The list above, however, excludes many top batsmen, some of whom may yet join the list. Let us take a look at some of those who're not on the list.
=============================================================== Batsman Ctry Runs Avge Inns BPT BPIdx Bradman D.G Aus 6996 99.94 80 292 3.650 Sobers G.St.A Win 8032 57.78 160 807 5.044 Richards I.V.A Win 8540 50.24 182 758 4.165 Lara B.C Win 10094 52.85 197 741 3.761 Tendulkar S.R Ind 9879 57.44 193 835 4.326 Dravid R Ind 7363 57.52 146 487 3.336 Boycott G Eng 8114 47.73 193 199 1.031 ===============================================================
Bradman has moved back and forth the positions 3 and 4. Sobers has batted at No.5 quite a few times. However since he batted at No.6 a number of times in his later career this also means that he has batted at No.4 quite a number of times. Lara and Tendulkar stand on either side of 3 indicating that Lara has batted at 4 when he did not bat at 3 while Tendulkar has batted at No.5 and 6 when he did not bat at No.4. Dravid has batted at No.3 most of his career. Boycott batted at lower positions twice in a single test.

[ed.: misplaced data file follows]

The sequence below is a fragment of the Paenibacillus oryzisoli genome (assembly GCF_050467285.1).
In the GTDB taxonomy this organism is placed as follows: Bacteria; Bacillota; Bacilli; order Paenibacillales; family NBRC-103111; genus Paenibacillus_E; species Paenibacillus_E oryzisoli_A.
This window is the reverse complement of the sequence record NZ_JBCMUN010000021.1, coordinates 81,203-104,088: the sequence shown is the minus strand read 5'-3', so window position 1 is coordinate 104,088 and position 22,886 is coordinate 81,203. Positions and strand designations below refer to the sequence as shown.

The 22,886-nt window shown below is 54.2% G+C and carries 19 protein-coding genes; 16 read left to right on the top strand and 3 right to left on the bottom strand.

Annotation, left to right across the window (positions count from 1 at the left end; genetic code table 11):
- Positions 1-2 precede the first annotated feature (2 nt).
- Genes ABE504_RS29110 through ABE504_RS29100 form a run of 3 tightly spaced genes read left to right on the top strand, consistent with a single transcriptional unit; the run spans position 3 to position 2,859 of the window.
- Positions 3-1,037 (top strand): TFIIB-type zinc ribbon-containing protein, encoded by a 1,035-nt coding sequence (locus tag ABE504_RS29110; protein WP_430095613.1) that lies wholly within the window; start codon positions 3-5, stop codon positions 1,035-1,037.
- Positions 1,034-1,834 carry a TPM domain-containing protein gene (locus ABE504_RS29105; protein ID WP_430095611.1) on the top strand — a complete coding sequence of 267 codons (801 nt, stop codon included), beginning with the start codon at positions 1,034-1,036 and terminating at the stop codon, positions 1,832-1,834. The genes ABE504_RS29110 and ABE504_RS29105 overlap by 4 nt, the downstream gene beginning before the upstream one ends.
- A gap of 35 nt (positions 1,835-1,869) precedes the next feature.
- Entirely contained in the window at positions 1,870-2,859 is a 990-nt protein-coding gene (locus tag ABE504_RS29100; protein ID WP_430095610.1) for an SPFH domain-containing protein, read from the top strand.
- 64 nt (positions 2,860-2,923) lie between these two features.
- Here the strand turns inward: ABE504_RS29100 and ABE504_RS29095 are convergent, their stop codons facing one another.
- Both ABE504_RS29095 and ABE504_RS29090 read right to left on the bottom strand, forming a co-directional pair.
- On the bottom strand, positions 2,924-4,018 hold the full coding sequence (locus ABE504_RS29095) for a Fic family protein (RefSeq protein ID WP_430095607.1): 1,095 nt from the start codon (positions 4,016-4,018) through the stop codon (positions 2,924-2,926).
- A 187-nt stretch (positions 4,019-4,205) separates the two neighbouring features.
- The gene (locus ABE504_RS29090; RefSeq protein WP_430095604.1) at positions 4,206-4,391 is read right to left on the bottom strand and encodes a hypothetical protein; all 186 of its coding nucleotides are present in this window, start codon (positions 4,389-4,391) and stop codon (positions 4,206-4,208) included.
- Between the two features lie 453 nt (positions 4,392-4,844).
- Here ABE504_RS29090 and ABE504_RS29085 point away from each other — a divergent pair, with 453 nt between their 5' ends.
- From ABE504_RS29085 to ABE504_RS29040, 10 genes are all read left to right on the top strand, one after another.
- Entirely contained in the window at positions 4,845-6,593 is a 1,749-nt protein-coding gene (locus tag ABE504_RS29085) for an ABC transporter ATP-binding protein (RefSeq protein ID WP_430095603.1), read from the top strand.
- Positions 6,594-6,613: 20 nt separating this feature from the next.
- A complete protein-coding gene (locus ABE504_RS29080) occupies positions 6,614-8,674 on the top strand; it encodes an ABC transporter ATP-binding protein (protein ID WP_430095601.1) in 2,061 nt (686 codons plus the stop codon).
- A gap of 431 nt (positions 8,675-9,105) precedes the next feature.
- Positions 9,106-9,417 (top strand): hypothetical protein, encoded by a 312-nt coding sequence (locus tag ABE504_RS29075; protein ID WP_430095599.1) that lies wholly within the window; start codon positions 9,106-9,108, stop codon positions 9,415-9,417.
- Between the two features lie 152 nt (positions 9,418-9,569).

An interesting observation from the above two tables is that openers figure more in the first list than in the second one. One wonders if that means national selectors are generally more likely to give openers a longer leash than they might to those at other positions. It may also be that one persists with openers through dry spells too, because they're harder to replace that middle order batsmen. A third factor is that openers are more likely to get to bat twice a game than others.